McAuliffe says he doesn’t believe parents should tell schools what to teach


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McAuliffe comments in response to Youngkin’s argument that parents should be more involved

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Terry McAuliffe, the Democratic nominee for governor of Virginia, said he doesn’t think parents should control what state schools teach.

“I don’t think parents should be telling schools what they should teach,” said McAuliffe, who previously served as Virginia’s governor from 2014 to 2018. said during Tuesday’s debate With Republican candidate Glenn Youngkin.


McAuliffe made this comment in response to Youngkin’s argument that parents should be more involved in the decisions of local school districts.

NBC’s Chuck Todd seeks protection as third-party Virginia candidate disrupts McAuliffe-Youngkin debate

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“I agree with your conclusion, Terry, that we should really let the local school districts make these decisions,” Youngkin said. “But we should ask them to include the concepts of security and privacy and respect in the discussion. And we should demand that they include parents in this dialogue.

“What we have seen during the last 20 months is that our school systems are refusing to engage with parents. In fact last week in Fairfax County, we saw parents being so upset because there was such sexism in the library. There was obvious material they had never seen, it was shocking,” he continued. “And in fact, you vetoed the bill that would have informed parents they were there. You believe the school system should tell kids what to do. I believe that parents should be in charge of their children’s education.”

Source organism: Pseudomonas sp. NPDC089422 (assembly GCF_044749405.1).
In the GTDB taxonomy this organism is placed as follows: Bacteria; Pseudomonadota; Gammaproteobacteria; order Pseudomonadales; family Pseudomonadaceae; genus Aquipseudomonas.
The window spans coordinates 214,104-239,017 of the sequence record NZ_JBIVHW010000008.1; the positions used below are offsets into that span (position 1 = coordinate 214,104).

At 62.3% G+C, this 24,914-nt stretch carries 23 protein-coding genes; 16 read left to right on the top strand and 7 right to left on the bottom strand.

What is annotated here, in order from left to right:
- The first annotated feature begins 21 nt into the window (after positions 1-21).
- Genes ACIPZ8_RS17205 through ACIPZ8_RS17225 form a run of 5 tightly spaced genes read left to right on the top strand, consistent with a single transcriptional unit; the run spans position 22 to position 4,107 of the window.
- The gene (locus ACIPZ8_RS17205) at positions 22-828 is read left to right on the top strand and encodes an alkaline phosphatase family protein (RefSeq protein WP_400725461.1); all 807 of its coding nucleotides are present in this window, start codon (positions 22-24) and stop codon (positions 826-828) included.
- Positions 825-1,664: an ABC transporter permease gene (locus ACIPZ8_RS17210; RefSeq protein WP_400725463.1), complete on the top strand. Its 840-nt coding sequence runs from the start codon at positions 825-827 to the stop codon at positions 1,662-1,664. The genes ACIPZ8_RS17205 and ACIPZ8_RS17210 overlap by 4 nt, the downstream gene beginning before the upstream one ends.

McAuliffe replied that “the parents had the right to veto the books” under the bill they had vetoed. “I wouldn’t let the parents come to the schools, and actually take out the books, and make my own decisions,” he said.

The exchange came after a question about newly released guidelines from the Virginia Department of Education asking school districts to allow transgender students to use bathrooms and locker rooms of their preferred gender identity.

McAuliffe said he welcomes local school district input into such policies, but he supports the state issuing guidance on such issues through the Department of Education.

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Tuesday’s debate between the two candidates was the last before the state’s November 2 election, with many analysts monitoring the first major election in the post-Trump era for insight into next year’s midterm election.

currently voting show a tight The race between the two candidates, with RealClearPolitics Average showing McAuliffe only three points ahead of Youngkin.

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